Friday, March 05, 2010

'Google' Hackers Alter Source Code?

Hackers who breached Google and other companies in January targeted source-code management systems, security firm McAfee asserted Wednesday. They manipulated a little-known trove of security flaws that would allow easy unauthorized access to the intellectual property the system is meant to protect.
The software-management systems, widely used at businesses unaware that the holes exist, were exploited by the Aurora hackers in a way that would have enabled them to siphon source code, as well as modify it to make customers of the software vulnerable to attack. It’s akin to making yourself a set of keys in advance for locks that are going to be sold far and wide.

Operation Aurora is a cyber attack which began in mid-December 2009 and continues into February 2010. The attack was first publicly disclosed by Google on January 12 in a blog post. In the blog post, Google said the attack originated in China. The attack has been aimed at dozens of other organizations, of which Adobe Systems, Juniper Networks and Rackspace have publicly confirmed that they were targeted. According to media reports, Yahoo, Symantec, Northrop Grumman and Dow Chemical, and the Rand Corporation were also among the targets.

As Operation Aurora highlighted, advanced persistent threats (APT) are an increasingly common form
of complex and directed attacks that use insidious techniques for gaining access to privileged systems
and maintaining that access until all of the attackers’ goals and objectives have been met. Operation
Aurora employed an APT technique that proved extremely successful in targeting, exploiting, accessing,
and exfiltrating highly valuable intellectual property from its victims.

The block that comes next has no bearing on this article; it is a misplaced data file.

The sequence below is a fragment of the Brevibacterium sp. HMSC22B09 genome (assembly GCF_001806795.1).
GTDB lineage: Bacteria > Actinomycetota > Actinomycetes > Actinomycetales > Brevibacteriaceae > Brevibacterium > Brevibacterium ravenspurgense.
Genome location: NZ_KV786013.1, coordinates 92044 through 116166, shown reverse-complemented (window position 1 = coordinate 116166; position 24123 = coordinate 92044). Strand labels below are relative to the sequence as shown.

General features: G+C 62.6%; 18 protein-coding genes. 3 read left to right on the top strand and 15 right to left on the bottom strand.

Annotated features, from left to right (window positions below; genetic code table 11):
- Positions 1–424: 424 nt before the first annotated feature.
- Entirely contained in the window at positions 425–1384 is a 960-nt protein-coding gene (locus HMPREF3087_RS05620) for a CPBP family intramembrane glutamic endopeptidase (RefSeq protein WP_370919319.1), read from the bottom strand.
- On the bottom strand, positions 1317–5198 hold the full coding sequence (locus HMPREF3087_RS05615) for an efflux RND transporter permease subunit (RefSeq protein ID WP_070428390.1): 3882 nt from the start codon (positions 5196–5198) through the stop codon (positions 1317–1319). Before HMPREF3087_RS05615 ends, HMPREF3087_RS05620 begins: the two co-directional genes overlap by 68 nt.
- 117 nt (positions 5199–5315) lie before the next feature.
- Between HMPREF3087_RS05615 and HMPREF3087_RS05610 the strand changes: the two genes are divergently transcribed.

How Aurora Worked
Operation Aurora included numerous steps that all occurred invisibly in an instant from the user’s
perspective. As you can see in the illustration below, without any apparent signs of malicious intent
or actions, Operation Aurora completed its attack in six simple steps:
  1. A targeted user received a link in email or instant message from a “trusted” source.
  2. The user clicked on the link which caused them to visit a website hosted in Taiwan that also contained a malicious JavaScript payload.
  3. The user’s browser downloaded and executed the malicious JavaScript, which included a zero-day Internet Explorer exploit.
  4. The exploit downloaded a binary disguised as an image from Taiwan servers and executed the
    malicious payload.
  5. The payload set up a backdoor and connected to command and control servers in Taiwan.
  6. As a result, attackers had complete access to internal systems. They targeted sources of intellectual property, including software configuration management (SCM) systems accessible by the compromised system. The compromised system could also be leveraged to further penetrate the network.
A white paper released by security firm McAfee during this week’s RSA security conference in San Francisco provides a couple of new details about the Operation Aurora attacks (.pdf) that affected 34 U.S. companies, including Google and Adobe, beginning last July. McAfee helped Adobe investigate the attack on its system and provided information to Google about malware used in the attacks.

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